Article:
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Elizabeth Sandifer

Elizabeth Sandifer created Eruditorum Press. She’s not really sure why she did that, and she apologizes for the inconvenience. She currently writes Last War in Albion, a history of the magical war between Alan Moore and Grant Morrison. She used to write TARDIS Eruditorum, a history of Britain told through the lens of a ropey sci-fi series. She also wrote Neoreaction a Basilisk, writes comics these days, and has ADHD so will probably just randomly write some other shit sooner or later.Support Elizabeth on Patreon.

8 Comments

  1. Wack'd
    November 1, 2018 @ 9:16 am

    It’s got legs because it’s been genetically modified and left to sit in toxic waste.

    Obviously..

    Reply

    • Aylwin
      November 1, 2018 @ 10:41 am

      Yeah, but why is it doing press-ups on a mirror?

      Reply

  2. Aylwin
    November 1, 2018 @ 1:10 pm

    Mind you, parasitic wasps are also very important for pest-control. It’s true, but sometimes it feels a bit like the “creates employment” defence for the grisliest arthropods.

    Still, being pro-spider is something I can endorse in the abstract (and grieve that my niece has gone from spider-loving toddler to fellow-arachnophobe – I blame society, possibly). Pro-golf course though? I can’t really see that happening.

    Also, the best thing to do with Robertson would have been to have him survive the spiders and then somehow contrive to feed him to sharks. Bit hard to accommodate within the story though.

    On the likening of the way Chibnall has written this Doctor to the Tenth, I am always terrible at comparing and contrasting Doctors, but to me she feels more like the Eleventh here (who was, after all, the last Doctor Chibnall wrote for). That jitteriness, the layered ambiguity between actual childlike gaucheness and self-aware schtick, itself sometimes seeming like a cloak for actual social awkwardness. In my recollections there was a self-assurance and aplomb about Ten’s manner that sets him apart from that.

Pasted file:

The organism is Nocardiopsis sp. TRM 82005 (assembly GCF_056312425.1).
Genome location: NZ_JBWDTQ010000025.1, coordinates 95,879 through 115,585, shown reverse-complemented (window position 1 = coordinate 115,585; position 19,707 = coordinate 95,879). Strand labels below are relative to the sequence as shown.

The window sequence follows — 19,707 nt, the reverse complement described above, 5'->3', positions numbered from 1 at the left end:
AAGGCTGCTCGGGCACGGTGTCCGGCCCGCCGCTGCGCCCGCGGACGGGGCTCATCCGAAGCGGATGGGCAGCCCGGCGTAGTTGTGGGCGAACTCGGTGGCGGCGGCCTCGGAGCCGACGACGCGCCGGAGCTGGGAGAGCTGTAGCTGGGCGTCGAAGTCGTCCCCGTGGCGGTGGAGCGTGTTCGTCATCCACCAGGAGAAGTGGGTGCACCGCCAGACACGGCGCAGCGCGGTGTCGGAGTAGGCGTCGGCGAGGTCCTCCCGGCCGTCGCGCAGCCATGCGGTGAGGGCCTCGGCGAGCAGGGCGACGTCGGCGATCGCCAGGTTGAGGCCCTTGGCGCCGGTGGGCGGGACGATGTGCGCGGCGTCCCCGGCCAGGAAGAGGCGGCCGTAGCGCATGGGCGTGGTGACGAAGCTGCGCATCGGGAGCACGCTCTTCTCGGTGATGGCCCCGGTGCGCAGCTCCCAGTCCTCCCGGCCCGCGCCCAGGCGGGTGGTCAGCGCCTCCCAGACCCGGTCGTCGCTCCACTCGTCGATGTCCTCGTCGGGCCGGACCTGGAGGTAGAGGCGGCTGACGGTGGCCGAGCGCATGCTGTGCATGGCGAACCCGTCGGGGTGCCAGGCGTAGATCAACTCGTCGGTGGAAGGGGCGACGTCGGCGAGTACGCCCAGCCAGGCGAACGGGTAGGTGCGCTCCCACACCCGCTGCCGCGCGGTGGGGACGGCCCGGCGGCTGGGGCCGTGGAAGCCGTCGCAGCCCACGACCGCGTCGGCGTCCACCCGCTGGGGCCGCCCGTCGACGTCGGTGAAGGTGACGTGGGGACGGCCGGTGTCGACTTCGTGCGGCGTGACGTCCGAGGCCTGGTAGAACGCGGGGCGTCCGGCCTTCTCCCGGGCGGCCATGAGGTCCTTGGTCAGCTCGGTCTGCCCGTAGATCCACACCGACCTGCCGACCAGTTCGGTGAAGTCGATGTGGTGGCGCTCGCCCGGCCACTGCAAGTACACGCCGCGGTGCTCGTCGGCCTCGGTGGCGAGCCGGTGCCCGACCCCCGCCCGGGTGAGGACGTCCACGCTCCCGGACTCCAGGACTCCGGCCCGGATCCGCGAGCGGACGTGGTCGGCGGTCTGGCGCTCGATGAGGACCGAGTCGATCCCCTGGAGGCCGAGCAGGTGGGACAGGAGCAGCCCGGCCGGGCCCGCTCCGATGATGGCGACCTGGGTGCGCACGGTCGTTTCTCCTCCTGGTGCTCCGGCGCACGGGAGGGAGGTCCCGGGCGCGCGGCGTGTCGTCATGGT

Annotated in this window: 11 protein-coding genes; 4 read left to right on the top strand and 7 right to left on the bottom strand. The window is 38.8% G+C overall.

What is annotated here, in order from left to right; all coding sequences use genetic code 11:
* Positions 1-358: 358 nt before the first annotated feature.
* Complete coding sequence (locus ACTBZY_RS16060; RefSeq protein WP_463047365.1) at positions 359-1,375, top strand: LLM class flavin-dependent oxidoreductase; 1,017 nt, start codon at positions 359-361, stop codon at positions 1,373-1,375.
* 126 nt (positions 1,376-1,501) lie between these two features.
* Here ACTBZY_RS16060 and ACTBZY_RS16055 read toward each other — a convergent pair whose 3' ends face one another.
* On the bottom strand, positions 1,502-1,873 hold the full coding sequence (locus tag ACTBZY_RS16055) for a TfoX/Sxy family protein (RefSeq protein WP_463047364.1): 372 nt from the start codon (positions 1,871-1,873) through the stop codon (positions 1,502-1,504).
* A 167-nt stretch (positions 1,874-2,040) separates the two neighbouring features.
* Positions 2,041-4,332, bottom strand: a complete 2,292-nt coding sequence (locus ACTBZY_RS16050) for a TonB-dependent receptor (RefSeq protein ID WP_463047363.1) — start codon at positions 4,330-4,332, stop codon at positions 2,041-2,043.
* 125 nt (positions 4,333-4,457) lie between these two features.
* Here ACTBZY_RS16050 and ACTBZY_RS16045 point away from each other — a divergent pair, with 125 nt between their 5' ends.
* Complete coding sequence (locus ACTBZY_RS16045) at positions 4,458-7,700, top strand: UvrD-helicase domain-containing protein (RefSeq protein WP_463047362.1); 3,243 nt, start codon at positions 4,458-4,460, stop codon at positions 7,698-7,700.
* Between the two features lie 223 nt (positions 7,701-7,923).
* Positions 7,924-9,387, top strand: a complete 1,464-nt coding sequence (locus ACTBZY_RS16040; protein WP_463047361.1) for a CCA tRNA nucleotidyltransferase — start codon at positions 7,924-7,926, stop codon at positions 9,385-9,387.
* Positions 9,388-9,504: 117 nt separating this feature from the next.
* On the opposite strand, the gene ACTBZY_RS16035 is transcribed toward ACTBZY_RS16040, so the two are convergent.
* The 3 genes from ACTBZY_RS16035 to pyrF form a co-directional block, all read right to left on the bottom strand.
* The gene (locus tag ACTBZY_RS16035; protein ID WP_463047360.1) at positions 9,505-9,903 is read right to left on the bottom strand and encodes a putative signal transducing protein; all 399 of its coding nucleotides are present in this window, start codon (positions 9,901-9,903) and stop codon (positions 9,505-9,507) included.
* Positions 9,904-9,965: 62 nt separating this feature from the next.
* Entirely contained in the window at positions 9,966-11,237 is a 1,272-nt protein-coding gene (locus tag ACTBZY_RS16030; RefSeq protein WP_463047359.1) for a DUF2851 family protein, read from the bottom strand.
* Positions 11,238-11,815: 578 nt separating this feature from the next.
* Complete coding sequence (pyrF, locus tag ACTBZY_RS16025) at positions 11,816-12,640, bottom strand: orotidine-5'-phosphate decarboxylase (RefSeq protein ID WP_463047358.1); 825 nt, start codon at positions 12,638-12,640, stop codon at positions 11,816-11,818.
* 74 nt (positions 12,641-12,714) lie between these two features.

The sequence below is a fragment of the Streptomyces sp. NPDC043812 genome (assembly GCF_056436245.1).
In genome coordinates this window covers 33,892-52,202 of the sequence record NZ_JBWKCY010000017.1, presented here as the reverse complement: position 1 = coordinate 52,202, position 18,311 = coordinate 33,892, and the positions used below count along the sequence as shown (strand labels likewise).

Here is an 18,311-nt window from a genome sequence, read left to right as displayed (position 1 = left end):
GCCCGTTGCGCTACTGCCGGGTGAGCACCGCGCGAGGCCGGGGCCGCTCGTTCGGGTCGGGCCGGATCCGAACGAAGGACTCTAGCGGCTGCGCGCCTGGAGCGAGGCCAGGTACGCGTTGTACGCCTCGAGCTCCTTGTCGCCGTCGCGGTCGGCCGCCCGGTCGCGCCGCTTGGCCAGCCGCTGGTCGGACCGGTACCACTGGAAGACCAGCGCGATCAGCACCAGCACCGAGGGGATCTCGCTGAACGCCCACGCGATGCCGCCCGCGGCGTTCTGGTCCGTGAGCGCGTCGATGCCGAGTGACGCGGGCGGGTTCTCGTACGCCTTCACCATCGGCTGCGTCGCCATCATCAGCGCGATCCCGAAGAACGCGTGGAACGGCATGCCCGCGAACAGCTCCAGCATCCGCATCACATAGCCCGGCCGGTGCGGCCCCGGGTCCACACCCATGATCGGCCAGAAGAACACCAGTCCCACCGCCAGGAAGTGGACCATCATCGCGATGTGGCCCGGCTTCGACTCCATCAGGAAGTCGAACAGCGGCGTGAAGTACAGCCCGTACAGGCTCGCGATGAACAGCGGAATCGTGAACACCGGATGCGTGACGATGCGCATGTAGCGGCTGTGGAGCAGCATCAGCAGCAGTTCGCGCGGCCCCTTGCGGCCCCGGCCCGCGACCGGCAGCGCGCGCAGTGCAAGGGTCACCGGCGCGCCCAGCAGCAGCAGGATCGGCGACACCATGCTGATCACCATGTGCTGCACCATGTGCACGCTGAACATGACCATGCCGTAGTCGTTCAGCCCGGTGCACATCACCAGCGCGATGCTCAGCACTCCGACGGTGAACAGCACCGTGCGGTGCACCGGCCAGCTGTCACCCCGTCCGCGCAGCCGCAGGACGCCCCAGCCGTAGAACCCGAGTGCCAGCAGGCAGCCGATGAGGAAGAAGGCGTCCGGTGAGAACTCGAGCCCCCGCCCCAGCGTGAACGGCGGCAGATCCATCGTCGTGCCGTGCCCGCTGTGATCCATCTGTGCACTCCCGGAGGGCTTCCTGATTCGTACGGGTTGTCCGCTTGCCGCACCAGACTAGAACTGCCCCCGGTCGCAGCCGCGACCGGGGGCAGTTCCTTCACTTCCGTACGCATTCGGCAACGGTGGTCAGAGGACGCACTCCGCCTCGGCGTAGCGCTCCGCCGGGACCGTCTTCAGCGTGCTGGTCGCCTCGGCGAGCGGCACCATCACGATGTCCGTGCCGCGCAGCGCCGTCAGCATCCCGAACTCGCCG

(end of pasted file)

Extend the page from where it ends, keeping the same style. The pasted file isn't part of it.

Oh, and since I seem to be banging out bullet-points, I just remembered my most pedantic quibble with the episode – the bit when the specialist spider-scientist arachnid expert (er, at least I think it was her? Maybe my my memory is gilding the lily, or doing whatever the inverse of that is) described a spider as “poisonous” rather than “venomous”. Yes I know I’m ridiculous.

    Reply

    • Aylwin
      November 1, 2018 @ 1:33 pm

      (I realise that my perspective on golf courses is probably influenced by having been lucky enough to have grown up in a place where if land isn’t built-up it’s likely to be woodland or heath or meadow rather than poisoned agri-desert, so they feel like an environmental loss, not a gain. Besides obviously suffering by their association with, you know, golf.)

      Reply

    • Aylwin
      November 1, 2018 @ 2:05 pm

      (Speaking of childlike, I loved “Tea at Yaz’s”.)

      Reply

  3. Kazin
    November 1, 2018 @ 6:01 pm

    Holly’s reference to Bojack Horseman both made me laugh and made me wonder what Elizabeth would think of the show…

    Reply

  4. Ozyman.Jones
    November 2, 2018 @ 11:10 am

    Arachnophobia… in Australia we can be forgiven for this as we have a handful of arachnid species that will kill you stone dead. One species can kill an adult in a matter of minutes…. and it commonly lives in the dark places around the typical surburban home and garden.

    Reply

  5. knick-knack
    November 2, 2018 @ 8:45 pm

    What I really liked about the interactions between the Doctor and Yaz and Yaz’s mum in this episode was that in both cases the Doctor followed their lead and asked them to make decisions: After Najia is fired and her authority ridiculed in front of her daughter by Not-Trump, the Doctor greets her by complimenting her on her awesome daughter and then defers to her several times to ask where best to go because she clearly is the person who is the expert in the situation because she knows the building, not the guy who fired her. So after her authority is diminished at the beginning, it is transferred back to her by the Doctor. (I only noticed that after listening to another great podcast here: https://blackgirlscreate.podbean.com/e/tarbis-season-2-episode-4-arachnids-in-the-uk/) And in the scene where Najia is asking if they are seeing each other, the Doctor denies it but then asks Yaz and then waits for Yaz to react and goes along with Yaz’s answer, which again gives Yaz authority in the scene, not only the Doctor. I really like that, this version of the Doctor appeals to me a lot more than the Space Jesus “People Run When They Hear My Name” Big Sonic Dick Energy Doctor that we (occasionally!) had in the past…

    Reply

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